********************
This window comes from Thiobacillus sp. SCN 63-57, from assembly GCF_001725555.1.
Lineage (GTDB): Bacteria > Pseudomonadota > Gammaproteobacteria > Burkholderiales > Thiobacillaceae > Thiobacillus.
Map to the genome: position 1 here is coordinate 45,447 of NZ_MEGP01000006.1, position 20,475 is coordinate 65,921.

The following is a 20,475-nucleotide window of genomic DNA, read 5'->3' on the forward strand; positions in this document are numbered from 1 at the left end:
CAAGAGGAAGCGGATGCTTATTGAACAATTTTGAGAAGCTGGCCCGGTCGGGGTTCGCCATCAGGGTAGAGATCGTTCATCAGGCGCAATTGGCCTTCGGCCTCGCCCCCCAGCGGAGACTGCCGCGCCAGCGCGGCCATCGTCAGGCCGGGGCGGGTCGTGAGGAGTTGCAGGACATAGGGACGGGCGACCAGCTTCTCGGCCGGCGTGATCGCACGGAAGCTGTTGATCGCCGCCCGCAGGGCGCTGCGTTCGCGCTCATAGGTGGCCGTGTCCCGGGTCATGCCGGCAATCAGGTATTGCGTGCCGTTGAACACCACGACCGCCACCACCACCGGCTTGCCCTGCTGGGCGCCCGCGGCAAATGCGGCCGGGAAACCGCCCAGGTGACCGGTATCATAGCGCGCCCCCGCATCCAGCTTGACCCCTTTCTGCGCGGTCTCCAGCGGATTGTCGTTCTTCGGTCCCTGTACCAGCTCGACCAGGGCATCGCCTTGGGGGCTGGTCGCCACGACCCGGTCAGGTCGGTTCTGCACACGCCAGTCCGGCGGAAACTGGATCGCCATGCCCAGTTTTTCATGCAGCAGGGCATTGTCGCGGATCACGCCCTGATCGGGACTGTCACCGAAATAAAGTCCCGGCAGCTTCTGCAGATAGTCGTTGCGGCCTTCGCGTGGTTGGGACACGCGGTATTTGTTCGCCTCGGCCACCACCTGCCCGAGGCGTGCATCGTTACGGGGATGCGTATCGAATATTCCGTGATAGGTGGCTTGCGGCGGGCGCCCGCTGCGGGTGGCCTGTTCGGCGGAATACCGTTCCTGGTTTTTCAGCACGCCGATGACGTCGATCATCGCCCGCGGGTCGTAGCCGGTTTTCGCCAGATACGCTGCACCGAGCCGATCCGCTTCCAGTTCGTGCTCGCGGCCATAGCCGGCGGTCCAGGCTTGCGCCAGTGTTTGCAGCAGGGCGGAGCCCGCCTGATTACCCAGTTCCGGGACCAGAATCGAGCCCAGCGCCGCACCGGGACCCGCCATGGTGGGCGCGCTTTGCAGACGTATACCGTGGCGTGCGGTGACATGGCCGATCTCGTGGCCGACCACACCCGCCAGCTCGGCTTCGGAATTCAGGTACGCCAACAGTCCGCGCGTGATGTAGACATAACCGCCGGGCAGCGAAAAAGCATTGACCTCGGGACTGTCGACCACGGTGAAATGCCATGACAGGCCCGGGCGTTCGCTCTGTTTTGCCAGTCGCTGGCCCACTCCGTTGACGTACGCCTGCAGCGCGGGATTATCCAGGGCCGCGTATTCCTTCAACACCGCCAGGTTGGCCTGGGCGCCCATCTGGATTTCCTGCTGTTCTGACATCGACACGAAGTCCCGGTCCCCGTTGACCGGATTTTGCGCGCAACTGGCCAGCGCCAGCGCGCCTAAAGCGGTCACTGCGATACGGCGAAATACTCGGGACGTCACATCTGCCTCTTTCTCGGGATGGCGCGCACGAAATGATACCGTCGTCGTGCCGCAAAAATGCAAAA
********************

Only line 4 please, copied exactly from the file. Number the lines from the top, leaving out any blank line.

The following is a 20,475-nucleotide window of genomic DNA, read 5'->3' on the forward strand; positions in this document are numbered from 1 at the left end: